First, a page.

Boxing, Official 1960
He was born Edwin G. Hofacker in Wooster, but boxed in 105 professional fights under the name of Eddie Atlas. The latter name stayed with him throughout his life. He turned to refereeing fights in 1926 and in 35 years, Atlas officiated over 6,109 bouts, involving such nationally known boxers as Sugar Ray Robinson, Ezzard Charles, Sandy Sadler, Carmen Basilio and Johnny Saxton.
Coached University of Akron baseball for two decades (1940-59>, compiling a record of 288-145. His teams won five Ohio Conference championships and one conference tournament title. He coached such Zip stalwarts as Fritz Nagy, Hank Vaughn, Jim Fenton and Mike Harkins. Beichly earned Ohio College Coach of the Year honors in 1958-59, his last season, directing the Zips to a 21-2 mark. Also served as baseball coach, assistant in football and was athletic director for three years. Before coming to the Zips, Beichly coached at West High where his 1932 cagers won the State Class A Title.
Hayes Alan Jenkins
Ice Skating 1960
He began at the age of nine and in 22 years of competitive skating, captured almost every title available. AT age 19 he captured his first world championship in 1953 in Switzerland, and followed that with the North American, U.S. and world titles for three more years, including an Olympic gold medal in 1956. He shunned professionalism and chose a career in law. In 1960, he married Carol Heiss, an Olympic and national skating champion.
Frederick "Fritz" Pollard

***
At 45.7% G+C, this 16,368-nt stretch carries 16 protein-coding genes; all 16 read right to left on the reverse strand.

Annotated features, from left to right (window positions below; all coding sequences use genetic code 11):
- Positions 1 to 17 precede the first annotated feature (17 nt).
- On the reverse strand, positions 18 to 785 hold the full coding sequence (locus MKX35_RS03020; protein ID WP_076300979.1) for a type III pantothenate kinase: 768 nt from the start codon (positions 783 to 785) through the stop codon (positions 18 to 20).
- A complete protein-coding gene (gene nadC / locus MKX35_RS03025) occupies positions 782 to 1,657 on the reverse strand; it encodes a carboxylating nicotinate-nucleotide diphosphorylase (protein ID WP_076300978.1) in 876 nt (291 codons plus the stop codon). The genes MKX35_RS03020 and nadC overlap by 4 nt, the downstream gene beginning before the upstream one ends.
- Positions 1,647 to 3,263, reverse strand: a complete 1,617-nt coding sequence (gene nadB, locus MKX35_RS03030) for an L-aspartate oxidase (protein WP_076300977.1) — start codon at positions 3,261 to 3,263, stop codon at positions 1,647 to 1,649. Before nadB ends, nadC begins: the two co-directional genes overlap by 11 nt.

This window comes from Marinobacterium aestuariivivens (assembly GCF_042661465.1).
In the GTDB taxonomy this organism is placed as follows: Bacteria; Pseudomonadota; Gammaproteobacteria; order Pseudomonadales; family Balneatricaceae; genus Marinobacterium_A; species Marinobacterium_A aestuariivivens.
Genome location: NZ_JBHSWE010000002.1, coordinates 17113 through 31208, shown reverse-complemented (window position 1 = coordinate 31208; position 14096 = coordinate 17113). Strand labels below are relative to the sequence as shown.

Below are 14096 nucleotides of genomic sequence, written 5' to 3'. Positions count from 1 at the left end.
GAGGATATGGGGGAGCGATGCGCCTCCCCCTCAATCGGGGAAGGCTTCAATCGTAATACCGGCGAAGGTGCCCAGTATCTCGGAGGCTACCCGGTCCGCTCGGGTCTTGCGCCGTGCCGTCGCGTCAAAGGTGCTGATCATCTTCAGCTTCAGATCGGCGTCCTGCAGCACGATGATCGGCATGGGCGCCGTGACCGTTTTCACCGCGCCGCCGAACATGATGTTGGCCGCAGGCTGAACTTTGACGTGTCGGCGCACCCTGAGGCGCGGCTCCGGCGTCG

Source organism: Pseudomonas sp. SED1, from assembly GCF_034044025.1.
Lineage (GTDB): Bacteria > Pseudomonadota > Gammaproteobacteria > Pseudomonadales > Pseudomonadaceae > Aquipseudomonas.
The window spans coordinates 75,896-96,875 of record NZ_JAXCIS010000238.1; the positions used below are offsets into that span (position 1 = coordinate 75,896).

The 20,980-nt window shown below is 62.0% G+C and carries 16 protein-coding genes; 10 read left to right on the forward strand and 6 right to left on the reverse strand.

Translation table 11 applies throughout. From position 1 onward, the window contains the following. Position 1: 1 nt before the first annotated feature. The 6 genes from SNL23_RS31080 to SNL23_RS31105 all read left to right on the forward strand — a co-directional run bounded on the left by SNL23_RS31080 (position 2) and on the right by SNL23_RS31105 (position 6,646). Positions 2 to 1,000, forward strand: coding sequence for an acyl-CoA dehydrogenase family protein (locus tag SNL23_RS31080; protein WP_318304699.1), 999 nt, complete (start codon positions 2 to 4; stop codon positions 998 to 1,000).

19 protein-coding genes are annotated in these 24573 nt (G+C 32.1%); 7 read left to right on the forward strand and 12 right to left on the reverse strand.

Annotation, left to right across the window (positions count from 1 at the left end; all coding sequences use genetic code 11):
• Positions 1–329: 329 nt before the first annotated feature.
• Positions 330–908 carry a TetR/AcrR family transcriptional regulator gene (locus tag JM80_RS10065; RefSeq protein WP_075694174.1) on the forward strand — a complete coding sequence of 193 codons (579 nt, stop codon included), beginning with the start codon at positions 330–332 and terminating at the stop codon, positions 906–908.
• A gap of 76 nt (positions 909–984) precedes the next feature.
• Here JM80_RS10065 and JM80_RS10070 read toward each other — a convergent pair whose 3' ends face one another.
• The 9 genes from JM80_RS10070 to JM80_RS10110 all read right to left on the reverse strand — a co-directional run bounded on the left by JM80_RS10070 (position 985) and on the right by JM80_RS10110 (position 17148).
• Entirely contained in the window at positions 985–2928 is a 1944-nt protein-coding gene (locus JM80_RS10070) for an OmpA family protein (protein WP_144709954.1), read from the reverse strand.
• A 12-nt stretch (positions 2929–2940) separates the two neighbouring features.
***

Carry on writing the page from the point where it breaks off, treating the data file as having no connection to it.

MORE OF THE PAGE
In 1916 Walter Camp had in his All-American backfield Army's Elmer Oliphant, the brilliant Chic Harley of Ohio State and a fleet black whose name had blazed across Eastern sports pages, Brown University's Fritz Pollard. Following World War I, Frank Nied and Art Ranney formed the Akron Pros in the new 11-team American Football Association and one of their first recruits was Pollard. Fritz promptly led the Akron entry to the championship in a league that included Wilbur "Fats" Henry and the great Jim Thorpe.
This Missouri born Akron transplant won the 1946 Masters Tournament by a stroke over Ben Hogan in the age when many of golf's greats were his contemporaries. Byron Nelson, Sam Snead, Jimmy Demaret were all teeing it up when Keiser, back from service in the Navy in 1945, resumed his golfing career, and became one of the leading money winners in 1946 and 1947. Previously, Keiser had gone to Portage County Club as an assistant to Al Espinosa in 1940 and promptly captured the Akron District Open with a record-shattering 135 and then, added icing to the cake, establishing a new Portage course record of 60. That was a hint of things to come.
One of The University of Akron's great basketball players. At six feet tall, he played pivot but became of the Zips all-time scoring greats with 1,256 points. In the '44-45 season, Nagy scored an average of 23.7 a game while the Zips won 21 or 23 games and were undefeated in Ohio Conference play. That same season, Nagy was named to the Little All-American team and was, in addition, a three-time All-Ohioan.
Managed sandlot baseball teams in the area since 1927, and was associated with the game for more than 56 years. Some of his top teams were the Killian Celtics, league champs six years in a row; Old Dutch and Smith Sheriffs. His Tramonte Black Label teams of the 60's won the Greater Akron Class AA title nine of 10 years.